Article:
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Blast #10: The Corner of Belmont Avenue and Memory Lane: Messrs. Kerin and Wynn

Aiken High School
Class of 1971




Dear Classmate,

Some people have fun, fond memories of high school years; others feel just the opposite. No matter on which side of that fence you stand, it’s likely one or more teacher at Aiken Senior High made a lasting impression on you, either saying something profound, leading you to a learning breakthrough, or just by example.

As we get closer to our 50th Anniversary Reunion on Nov. 6, a new feature on the aiken71.com website brings back memories of the faculty who made a difference.

History and Social Studies were subjects that shaped our world views and taught us how to think. At the corner of Belmont Avenue and Memory Lane, think what a contrast two of the teachers who shared those lessons were from each other: Dick Kerin and Harry Wynn.

Mr. Kerin often taught wearing an earnest expression, like a football coach trying to shut down the other team’s drive, appropriate since that and wrestling coach were his side jobs at Aiken. Mr. Wynn, on the other hand, led class with a welcoming demeanor, often breaking into a warm smile. He was a coach, too, but instead of sports, the team Mr. Wynn led represented us on the TV show “It’s Academic.”

Despite the contrast in their personalities, both men seemed to have the same goal: that we learn to think for ourselves.

If a student questioned a historical detail or assumption that Mr. Kerin shared, he’d defend his assertion pointing to one of his desk drawers and saying, “I’ve got an article here somewhere from U.S. News and World Report that says …”  Must have been a big stash of magazines there, because he often resorted to that line of defense, no matter the topic.

He came to his convictions earnestly. Shot at Iwo Jima, Mr. Kerin earned two Purple Hearts and a Silver Medal home in the Pacific Theater during World War II but while he told us of his service, he never bragged about his heroics. When he died just two years ago at 94, Cincinnati Enquirer sports columnist Paul Daugherty wrote a long, moving tribute to him.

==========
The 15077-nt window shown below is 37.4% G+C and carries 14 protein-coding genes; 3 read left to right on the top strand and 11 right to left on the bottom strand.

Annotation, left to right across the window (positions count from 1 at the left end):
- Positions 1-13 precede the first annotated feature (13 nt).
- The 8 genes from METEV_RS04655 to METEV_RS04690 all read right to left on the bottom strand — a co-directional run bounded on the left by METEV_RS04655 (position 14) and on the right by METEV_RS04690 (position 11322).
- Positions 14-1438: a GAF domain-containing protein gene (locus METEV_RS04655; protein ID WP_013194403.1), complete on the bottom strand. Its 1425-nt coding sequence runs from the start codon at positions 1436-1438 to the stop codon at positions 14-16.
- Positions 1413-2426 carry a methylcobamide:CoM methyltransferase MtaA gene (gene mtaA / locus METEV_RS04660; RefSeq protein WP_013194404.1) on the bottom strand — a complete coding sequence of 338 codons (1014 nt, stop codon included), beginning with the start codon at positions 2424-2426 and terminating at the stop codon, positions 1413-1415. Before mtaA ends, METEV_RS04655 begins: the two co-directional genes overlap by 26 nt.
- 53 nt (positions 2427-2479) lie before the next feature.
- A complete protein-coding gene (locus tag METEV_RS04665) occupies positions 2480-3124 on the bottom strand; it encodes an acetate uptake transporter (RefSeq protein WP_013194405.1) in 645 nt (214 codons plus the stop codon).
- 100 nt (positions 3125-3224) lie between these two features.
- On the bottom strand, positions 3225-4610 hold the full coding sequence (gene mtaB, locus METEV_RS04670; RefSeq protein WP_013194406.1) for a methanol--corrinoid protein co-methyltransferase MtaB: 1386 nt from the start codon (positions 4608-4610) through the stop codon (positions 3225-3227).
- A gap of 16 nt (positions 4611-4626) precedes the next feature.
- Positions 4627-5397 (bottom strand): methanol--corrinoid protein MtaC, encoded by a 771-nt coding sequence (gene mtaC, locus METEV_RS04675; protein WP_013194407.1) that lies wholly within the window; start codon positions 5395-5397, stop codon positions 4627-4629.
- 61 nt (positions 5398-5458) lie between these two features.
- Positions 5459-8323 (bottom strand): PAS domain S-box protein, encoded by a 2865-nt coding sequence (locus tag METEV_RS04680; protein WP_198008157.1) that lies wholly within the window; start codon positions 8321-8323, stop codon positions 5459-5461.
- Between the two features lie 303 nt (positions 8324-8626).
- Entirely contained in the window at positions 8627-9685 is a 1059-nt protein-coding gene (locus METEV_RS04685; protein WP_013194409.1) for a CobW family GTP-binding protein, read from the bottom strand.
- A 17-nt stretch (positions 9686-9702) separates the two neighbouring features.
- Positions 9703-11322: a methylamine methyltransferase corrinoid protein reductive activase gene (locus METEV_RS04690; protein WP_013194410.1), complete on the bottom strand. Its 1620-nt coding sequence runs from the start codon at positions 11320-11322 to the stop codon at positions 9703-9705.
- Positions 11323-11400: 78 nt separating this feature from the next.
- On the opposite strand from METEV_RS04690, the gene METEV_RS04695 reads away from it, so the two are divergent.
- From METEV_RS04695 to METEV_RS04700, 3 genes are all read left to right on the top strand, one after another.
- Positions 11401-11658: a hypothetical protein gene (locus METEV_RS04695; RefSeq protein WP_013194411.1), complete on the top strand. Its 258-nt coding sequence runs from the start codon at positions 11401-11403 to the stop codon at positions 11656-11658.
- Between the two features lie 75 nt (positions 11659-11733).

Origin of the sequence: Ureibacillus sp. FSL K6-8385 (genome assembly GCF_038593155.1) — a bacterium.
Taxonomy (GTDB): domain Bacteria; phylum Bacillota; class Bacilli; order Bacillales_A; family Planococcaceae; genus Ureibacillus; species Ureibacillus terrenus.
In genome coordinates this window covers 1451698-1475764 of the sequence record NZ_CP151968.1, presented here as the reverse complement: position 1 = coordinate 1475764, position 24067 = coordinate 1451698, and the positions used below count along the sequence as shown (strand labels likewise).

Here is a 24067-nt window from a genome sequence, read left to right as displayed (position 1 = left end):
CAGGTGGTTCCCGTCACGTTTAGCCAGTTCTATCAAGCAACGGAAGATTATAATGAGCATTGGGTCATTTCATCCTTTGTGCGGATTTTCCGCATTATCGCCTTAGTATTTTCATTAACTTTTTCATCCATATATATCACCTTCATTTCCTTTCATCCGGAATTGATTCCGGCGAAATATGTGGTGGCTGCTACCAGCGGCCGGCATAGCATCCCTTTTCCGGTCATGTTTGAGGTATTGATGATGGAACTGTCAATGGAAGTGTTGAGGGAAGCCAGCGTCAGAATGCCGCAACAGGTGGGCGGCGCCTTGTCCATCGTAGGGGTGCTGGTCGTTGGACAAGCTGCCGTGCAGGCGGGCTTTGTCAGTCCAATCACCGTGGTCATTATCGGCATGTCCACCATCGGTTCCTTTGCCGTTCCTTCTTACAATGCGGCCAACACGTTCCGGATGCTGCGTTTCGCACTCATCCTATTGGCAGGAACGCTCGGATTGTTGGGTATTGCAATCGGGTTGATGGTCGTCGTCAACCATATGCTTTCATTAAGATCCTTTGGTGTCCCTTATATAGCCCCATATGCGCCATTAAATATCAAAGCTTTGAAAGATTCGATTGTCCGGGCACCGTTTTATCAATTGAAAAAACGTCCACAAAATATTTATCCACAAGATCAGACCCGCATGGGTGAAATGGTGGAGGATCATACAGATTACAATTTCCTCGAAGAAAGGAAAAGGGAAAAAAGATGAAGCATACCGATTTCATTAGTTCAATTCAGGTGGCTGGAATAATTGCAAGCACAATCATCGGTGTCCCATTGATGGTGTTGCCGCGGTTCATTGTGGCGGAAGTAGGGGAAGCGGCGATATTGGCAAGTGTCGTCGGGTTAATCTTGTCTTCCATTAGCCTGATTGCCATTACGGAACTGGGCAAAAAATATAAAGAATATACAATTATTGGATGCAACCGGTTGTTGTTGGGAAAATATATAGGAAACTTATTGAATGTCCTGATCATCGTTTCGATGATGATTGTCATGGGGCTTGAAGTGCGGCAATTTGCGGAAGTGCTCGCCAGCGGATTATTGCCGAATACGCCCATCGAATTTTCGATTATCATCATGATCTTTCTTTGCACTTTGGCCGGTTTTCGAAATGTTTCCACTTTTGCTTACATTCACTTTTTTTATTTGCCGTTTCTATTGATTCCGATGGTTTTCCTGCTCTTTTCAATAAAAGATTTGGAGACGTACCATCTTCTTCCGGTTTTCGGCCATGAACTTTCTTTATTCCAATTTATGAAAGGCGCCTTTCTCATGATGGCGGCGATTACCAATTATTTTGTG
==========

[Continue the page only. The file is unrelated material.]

Mr. Wynn projected as much authority as Mr. Kerin, but in a gentler package. He saw a world that needed to be better, but also appreciated signs of progress. He often shared encouraging messages from the comic strip Wee Pals and it was he who ensured his students were aware of a then-new news show called “60 Minutes.” When you had your hand up, only to find someone else already shared the thought you wanted to express, Mr. Wynn gave you that gentle smile and said, “Great minds travel the same path,” a phrase that sticks with some of us a half century later.

Like Mr. Kerin, Mr. Wynn distinguished himself with military service. He flew with the Air Force during the Korean War, and as a reserve, he was part of an aircrew designated to support the Bay of Pigs invasion, had President Kennedy followed through on that mission.

He left us too soon, struck by a fatal heart attack on Aiken’s campus in October 1972, a little more than a year after we graduated. Mr. Wynn’s obituary in the Cincinnati Enquirer detailed many manifestations of community service, including his role on the Mayor’s Economic Task Force.

The new Our Teachers, Then and Now feature at aiken71.com brings you snapshots from the lives of most of the faculty we met in high school, including Mr. Wynn and Mr. Kerin, and allows you to pay tribute to them, too. Visit there now to see some of your favorite teachers; in the off chance we’re missing some of yours, you can request we add them.

You’re also welcome to share ANY Aiken memories you have, serious or light hearted, at aiken71.com. If you have not done so yet, we encourage you to set up your classmate profile there so that classmates can connect with you, even if you cannot attend our 50th Anniversary Reunion.

Just think of all the memories we can relive when we gather Nov. 6, 7-11 p.m., at Centennial Barn in suburban Cincinnati. Hope to see you there.


Your 50th Reunion Committee

Saul Aguiar
Lisé Bohannon
Keith Brown
Sue Stenten Gilman
Sylvia Hill
Kermit Kinne
William “Bill” Kirkwood
Geoff Mayfield
Kristeen Estep McKenzie
Charlotte Weiser Pamplin
Mary Ann Wesseler Perkins
Christopher Press
Linda Palumbo Ratterman
Laura Howard Scudder